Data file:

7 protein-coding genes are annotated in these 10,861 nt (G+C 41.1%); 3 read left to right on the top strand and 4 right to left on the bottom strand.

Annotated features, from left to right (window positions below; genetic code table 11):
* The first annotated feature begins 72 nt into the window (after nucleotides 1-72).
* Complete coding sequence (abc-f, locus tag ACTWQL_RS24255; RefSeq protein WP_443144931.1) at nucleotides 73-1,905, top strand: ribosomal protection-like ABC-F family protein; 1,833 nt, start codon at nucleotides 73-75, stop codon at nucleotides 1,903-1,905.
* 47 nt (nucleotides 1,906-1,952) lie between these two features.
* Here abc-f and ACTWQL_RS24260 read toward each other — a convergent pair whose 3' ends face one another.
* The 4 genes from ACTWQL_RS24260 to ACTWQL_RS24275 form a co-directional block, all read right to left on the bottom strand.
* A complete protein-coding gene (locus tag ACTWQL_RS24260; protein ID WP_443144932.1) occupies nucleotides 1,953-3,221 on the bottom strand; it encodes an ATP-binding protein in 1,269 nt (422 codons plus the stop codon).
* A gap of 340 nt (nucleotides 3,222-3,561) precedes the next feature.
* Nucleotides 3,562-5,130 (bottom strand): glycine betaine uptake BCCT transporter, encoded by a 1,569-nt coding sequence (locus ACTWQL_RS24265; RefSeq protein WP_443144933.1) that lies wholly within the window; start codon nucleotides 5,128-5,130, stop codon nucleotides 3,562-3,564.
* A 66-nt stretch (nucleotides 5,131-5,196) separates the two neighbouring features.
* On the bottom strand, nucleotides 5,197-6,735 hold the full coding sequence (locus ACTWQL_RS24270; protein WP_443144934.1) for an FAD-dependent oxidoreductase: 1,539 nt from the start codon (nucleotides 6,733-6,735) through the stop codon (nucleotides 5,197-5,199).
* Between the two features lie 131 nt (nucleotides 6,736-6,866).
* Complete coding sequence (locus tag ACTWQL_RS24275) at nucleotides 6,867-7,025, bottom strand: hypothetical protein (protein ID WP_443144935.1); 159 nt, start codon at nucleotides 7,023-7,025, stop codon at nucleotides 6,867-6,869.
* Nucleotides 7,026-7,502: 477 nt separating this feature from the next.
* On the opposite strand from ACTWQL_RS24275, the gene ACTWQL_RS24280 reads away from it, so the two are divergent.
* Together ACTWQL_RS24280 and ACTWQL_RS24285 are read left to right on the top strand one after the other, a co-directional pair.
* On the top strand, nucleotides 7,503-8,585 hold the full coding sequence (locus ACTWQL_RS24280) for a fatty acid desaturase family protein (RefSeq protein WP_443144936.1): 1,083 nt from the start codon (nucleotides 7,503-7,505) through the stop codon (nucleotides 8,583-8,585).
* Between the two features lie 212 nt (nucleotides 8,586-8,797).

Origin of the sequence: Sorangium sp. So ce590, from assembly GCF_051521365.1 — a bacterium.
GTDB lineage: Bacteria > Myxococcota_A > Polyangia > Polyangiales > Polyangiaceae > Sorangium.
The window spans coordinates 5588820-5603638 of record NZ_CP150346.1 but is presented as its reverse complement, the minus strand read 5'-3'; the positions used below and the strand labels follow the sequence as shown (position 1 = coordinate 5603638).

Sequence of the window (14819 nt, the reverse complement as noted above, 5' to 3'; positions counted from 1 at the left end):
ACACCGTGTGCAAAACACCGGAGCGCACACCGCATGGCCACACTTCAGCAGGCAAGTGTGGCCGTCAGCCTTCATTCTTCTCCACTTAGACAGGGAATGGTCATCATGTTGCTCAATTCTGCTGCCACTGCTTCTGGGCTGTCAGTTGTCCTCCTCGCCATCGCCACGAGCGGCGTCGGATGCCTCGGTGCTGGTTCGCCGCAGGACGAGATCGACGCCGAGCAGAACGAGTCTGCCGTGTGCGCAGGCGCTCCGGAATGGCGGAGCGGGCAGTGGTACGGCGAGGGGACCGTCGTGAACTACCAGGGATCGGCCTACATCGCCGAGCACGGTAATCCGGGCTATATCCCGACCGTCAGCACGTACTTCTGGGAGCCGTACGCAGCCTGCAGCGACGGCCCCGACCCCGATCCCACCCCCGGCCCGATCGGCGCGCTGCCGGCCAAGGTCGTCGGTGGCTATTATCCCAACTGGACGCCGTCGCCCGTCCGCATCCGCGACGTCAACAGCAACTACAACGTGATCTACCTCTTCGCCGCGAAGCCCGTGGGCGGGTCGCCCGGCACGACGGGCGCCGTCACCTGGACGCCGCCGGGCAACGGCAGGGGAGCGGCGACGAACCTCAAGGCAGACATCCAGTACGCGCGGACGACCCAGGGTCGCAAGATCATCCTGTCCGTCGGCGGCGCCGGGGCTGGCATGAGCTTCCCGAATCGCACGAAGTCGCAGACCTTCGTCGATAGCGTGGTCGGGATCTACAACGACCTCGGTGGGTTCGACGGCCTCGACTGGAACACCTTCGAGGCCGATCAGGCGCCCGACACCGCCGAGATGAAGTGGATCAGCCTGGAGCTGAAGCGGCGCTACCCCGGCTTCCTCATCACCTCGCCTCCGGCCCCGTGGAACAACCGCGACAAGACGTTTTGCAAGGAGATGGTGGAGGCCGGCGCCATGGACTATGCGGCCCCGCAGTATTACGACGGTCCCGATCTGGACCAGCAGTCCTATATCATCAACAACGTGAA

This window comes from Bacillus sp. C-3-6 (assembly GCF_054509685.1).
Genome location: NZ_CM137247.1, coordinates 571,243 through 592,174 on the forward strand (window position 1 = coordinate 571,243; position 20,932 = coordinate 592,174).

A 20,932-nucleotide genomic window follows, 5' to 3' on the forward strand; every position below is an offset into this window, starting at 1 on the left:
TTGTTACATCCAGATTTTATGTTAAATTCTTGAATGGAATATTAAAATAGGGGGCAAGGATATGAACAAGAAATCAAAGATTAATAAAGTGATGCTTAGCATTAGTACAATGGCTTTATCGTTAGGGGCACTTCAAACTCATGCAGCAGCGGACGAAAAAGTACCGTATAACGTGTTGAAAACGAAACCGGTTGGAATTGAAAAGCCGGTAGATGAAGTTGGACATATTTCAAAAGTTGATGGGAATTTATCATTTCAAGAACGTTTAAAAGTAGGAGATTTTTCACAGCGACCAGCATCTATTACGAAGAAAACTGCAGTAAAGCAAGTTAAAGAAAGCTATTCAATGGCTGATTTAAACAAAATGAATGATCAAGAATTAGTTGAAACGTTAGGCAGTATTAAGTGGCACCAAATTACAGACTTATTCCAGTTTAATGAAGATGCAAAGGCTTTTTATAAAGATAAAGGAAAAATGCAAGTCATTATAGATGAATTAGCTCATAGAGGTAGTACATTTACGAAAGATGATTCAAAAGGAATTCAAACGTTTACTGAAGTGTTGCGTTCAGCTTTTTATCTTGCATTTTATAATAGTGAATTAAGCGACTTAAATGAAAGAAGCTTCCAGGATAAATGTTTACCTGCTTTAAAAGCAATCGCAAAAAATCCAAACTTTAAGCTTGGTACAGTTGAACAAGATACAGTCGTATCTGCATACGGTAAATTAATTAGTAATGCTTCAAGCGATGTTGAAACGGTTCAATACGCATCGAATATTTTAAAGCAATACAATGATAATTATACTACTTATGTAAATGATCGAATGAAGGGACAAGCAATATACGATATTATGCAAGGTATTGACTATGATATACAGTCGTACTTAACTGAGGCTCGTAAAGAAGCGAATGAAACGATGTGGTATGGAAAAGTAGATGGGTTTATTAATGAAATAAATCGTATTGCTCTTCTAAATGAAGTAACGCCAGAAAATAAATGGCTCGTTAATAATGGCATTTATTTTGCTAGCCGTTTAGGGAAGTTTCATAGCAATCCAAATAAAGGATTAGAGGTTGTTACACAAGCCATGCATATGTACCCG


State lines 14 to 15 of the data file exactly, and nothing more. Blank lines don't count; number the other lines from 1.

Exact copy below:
* Complete coding sequence (locus tag ACTWQL_RS24275) at nucleotides 6,867-7,025, bottom strand: hypothetical protein (protein ID WP_443144935.1); 159 nt, start codon at nucleotides 7,023-7,025, stop codon at nucleotides 6,867-6,869.
* Nucleotides 7,026-7,502: 477 nt separating this feature from the next.